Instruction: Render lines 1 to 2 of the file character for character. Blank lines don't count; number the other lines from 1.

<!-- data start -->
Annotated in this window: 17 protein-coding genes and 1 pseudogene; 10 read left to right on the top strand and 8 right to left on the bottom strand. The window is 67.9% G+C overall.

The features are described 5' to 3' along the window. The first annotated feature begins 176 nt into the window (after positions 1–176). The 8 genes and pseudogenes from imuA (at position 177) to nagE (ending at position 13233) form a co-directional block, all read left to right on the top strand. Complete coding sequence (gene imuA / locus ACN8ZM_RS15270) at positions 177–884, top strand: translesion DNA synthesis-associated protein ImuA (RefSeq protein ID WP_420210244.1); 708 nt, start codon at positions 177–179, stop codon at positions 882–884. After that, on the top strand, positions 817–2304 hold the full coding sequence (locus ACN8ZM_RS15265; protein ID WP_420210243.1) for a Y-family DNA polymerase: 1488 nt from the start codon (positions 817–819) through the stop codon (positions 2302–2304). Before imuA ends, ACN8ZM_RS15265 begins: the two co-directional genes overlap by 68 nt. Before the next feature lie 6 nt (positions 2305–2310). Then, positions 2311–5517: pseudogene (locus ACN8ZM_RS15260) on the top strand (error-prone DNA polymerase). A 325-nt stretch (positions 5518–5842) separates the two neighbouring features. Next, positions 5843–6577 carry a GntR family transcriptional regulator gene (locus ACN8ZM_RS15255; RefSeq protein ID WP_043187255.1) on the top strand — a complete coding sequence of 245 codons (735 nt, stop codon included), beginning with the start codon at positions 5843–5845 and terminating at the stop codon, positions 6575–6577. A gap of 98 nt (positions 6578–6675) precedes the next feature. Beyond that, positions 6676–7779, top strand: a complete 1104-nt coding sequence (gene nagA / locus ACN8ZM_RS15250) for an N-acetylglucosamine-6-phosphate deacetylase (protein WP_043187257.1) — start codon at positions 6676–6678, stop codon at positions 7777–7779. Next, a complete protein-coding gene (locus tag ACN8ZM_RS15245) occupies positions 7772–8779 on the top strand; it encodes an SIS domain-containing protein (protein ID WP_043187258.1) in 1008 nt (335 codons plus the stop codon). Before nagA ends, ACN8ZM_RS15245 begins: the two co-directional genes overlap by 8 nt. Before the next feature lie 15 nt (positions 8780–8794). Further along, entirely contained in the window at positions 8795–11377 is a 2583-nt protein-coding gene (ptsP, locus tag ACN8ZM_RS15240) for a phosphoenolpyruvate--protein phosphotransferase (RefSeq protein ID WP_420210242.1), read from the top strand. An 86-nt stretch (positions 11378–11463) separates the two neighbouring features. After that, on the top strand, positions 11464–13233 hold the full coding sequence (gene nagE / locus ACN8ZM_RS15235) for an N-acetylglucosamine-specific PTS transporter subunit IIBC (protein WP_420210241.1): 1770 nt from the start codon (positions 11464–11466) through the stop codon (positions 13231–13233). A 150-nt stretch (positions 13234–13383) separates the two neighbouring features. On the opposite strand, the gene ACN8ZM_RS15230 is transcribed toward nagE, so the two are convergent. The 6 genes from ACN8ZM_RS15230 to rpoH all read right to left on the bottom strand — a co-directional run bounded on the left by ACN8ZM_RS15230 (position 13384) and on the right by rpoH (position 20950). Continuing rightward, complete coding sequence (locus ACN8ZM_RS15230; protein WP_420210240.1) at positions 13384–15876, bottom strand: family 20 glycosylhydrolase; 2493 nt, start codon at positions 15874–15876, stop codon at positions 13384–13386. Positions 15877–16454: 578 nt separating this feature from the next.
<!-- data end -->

Annotated in this window: 17 protein-coding genes and 1 pseudogene; 10 read left to right on the top strand and 8 right to left on the bottom strand. The window is 67.9% G+C overall.

The features are described 5' to 3' along the window. The first annotated feature begins 176 nt into the window (after positions 1–176). The 8 genes and pseudogenes from imuA (at position 177) to nagE (ending at position 13233) form a co-directional block, all read left to right on the top strand. Complete coding sequence (gene imuA / locus ACN8ZM_RS15270) at positions 177–884, top strand: translesion DNA synthesis-associated protein ImuA (RefSeq protein ID WP_420210244.1); 708 nt, start codon at positions 177–179, stop codon at positions 882–884. After that, on the top strand, positions 817–2304 hold the full coding sequence (locus ACN8ZM_RS15265; protein ID WP_420210243.1) for a Y-family DNA polymerase: 1488 nt from the start codon (positions 817–819) through the stop codon (positions 2302–2304). Before imuA ends, ACN8ZM_RS15265 begins: the two co-directional genes overlap by 68 nt. Before the next feature lie 6 nt (positions 2305–2310). Then, positions 2311–5517: pseudogene (locus ACN8ZM_RS15260) on the top strand (error-prone DNA polymerase). A 325-nt stretch (positions 5518–5842) separates the two neighbouring features. Next, positions 5843–6577 carry a GntR family transcriptional regulator gene (locus ACN8ZM_RS15255; RefSeq protein ID WP_043187255.1) on the top strand — a complete coding sequence of 245 codons (735 nt, stop codon included), beginning with the start codon at positions 5843–5845 and terminating at the stop codon, positions 6575–6577. A gap of 98 nt (positions 6578–6675) precedes the next feature. Beyond that, positions 6676–7779, top strand: a complete 1104-nt coding sequence (gene nagA / locus ACN8ZM_RS15250) for an N-acetylglucosamine-6-phosphate deacetylase (protein WP_043187257.1) — start codon at positions 6676–6678, stop codon at positions 7777–7779. Next, a complete protein-coding gene (locus tag ACN8ZM_RS15245) occupies positions 7772–8779 on the top strand; it encodes an SIS domain-containing protein (protein ID WP_043187258.1) in 1008 nt (335 codons plus the stop codon). Before nagA ends, ACN8ZM_RS15245 begins: the two co-directional genes overlap by 8 nt. Before the next feature lie 15 nt (positions 8780–8794). Further along, entirely contained in the window at positions 8795–11377 is a 2583-nt protein-coding gene (ptsP, locus tag ACN8ZM_RS15240) for a phosphoenolpyruvate--protein phosphotransferase (RefSeq protein ID WP_420210242.1), read from the top strand. An 86-nt stretch (positions 11378–11463) separates the two neighbouring features. After that, on the top strand, positions 11464–13233 hold the full coding sequence (gene nagE / locus ACN8ZM_RS15235) for an N-acetylglucosamine-specific PTS transporter subunit IIBC (protein WP_420210241.1): 1770 nt from the start codon (positions 11464–11466) through the stop codon (positions 13231–13233). A 150-nt stretch (positions 13234–13383) separates the two neighbouring features. On the opposite strand, the gene ACN8ZM_RS15230 is transcribed toward nagE, so the two are convergent. The 6 genes from ACN8ZM_RS15230 to rpoH all read right to left on the bottom strand — a co-directional run bounded on the left by ACN8ZM_RS15230 (position 13384) and on the right by rpoH (position 20950). Continuing rightward, complete coding sequence (locus ACN8ZM_RS15230; protein WP_420210240.1) at positions 13384–15876, bottom strand: family 20 glycosylhydrolase; 2493 nt, start codon at positions 15874–15876, stop codon at positions 13384–13386. Positions 15877–16454: 578 nt separating this feature from the next.